WASHINGTON — Senate Judiciary Chairman Chuck Grassley has not ruled out taking legal action to have former National Security Advisor Susan Rice testify before his committee.
According to Grassley’s Senate Judiciary Committee spokesman Taylor Foy, “A subpoena is always an option. We are hopeful that we can get all pertinent information necessary to conduct a thorough investigation through voluntary cooperation, especially from current and former public servants, but we are keeping all options open.”
Utah Republican Sen. Orrin Hatch told TheDC he would support Grassley if he decided to take such action.
“She served in the prior administration and she ought to be open to coming and testifying,” Hatch said.
Rice declined Grassley’s invitation Wednesday to testify before the committee about her role in unmasking Americans who were caught up in U.S. foreign intelligence surveillance.
Rice’s lawyer cited Rhode Island Democratic Sen. Sheldon Whitehouse, ranking member of the Senate Judiciary’s subcommittee on crime and terrorism, that he advised the Obama official to not to come before the subcommittee Monday.
South Carolina Republican Sen. Lindsey Graham, chairman of the subcommittee, told TheDC on Thursday that it is not over yet for getting Rice to testify before the committee.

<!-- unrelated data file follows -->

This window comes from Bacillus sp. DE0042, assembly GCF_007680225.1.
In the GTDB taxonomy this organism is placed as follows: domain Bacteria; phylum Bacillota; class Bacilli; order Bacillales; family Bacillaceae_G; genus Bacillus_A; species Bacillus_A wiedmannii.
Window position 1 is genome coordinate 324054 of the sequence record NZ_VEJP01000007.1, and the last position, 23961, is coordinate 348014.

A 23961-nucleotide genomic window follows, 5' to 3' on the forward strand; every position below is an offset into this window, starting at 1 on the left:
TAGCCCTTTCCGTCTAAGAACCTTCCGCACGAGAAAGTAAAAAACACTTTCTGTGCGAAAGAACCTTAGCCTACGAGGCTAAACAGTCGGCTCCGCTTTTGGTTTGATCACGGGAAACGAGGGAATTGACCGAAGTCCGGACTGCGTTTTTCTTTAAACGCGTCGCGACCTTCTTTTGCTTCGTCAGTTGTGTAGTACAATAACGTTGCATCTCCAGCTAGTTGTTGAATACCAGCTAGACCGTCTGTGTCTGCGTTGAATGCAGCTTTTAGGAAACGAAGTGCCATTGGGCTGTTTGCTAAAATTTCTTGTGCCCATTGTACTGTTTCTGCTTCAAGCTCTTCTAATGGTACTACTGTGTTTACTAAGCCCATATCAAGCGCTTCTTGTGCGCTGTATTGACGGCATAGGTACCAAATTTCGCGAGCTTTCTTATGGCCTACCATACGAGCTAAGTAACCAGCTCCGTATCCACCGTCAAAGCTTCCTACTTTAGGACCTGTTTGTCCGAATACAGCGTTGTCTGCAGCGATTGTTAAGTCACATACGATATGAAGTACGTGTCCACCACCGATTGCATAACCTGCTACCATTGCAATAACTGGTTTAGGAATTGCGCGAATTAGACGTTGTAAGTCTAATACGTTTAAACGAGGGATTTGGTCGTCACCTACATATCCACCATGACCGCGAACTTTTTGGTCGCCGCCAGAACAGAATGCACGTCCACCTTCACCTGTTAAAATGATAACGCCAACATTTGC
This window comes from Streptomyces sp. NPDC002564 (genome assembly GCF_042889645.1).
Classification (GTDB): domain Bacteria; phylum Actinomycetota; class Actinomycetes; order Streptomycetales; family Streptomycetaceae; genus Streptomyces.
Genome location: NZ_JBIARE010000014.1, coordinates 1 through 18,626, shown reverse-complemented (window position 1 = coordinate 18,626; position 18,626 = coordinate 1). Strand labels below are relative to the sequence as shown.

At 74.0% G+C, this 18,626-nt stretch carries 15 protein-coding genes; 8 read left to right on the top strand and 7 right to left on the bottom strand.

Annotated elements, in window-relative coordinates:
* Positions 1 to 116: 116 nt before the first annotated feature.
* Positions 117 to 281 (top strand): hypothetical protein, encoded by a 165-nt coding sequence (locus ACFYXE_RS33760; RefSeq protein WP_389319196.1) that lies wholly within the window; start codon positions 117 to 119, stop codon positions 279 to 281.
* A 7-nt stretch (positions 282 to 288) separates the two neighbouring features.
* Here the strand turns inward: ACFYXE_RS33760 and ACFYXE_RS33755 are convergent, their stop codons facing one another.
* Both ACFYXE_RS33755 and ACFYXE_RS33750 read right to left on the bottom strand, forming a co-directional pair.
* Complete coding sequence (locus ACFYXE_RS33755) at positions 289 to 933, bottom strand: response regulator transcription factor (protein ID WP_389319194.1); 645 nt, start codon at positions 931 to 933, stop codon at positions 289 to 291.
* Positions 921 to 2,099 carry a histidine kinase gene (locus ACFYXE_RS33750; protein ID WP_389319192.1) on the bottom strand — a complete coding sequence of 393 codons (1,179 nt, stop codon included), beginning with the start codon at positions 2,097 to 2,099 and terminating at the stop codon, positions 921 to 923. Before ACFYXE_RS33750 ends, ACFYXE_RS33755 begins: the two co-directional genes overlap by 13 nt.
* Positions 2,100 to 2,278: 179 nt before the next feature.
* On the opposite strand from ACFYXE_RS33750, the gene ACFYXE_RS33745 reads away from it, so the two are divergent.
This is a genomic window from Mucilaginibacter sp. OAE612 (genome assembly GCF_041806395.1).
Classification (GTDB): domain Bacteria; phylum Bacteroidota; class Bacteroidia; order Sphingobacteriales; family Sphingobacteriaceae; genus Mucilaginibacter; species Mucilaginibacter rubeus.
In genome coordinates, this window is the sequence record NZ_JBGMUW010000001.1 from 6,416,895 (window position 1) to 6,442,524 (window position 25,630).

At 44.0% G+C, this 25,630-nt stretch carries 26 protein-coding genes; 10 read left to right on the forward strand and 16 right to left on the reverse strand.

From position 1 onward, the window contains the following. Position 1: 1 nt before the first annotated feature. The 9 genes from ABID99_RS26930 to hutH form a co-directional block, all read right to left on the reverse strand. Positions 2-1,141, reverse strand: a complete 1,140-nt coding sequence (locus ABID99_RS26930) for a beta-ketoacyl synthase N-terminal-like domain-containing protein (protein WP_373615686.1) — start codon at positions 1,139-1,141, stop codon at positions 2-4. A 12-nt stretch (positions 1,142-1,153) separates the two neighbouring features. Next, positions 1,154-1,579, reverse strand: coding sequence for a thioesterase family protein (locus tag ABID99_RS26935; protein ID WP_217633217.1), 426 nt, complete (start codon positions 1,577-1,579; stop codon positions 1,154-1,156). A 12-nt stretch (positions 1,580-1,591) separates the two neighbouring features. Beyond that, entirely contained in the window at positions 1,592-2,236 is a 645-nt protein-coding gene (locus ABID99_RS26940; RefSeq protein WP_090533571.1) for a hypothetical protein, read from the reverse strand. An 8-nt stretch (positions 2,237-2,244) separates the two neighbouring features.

“I don’t know where we’ll go with her yet, but I do believe that she should be before the committee. She talks to MSNBC and she talks to CNN about what she did as national security advisor regarding unmasking,” Graham said. “After the hearing Monday ask me that question [about subpoenaing Rice].”
Grassley said in a statement Wednesday night on Rice’s refusal to testify, “Declining to attend because you didn’t get an invite from a member of your party is a poor excuse and makes it appear as though she’s hiding something. No investigation will be complete until her role is understood. I agree with Ranking Member Feinstein that Rice should reconsider.”
Sen. Dianne Feinstein, however, shuddered at the thought subpoenaing Obama’s national security advisor.
“I don’t see any reason to make big think issue of it. If she gets an invitation again, she may handle it differently. We’ll see,” Feinstein told TheDC.
When asked her thoughts about a possible subpoena, she responded, “I really don’t want to get into that. It’s not necessary.”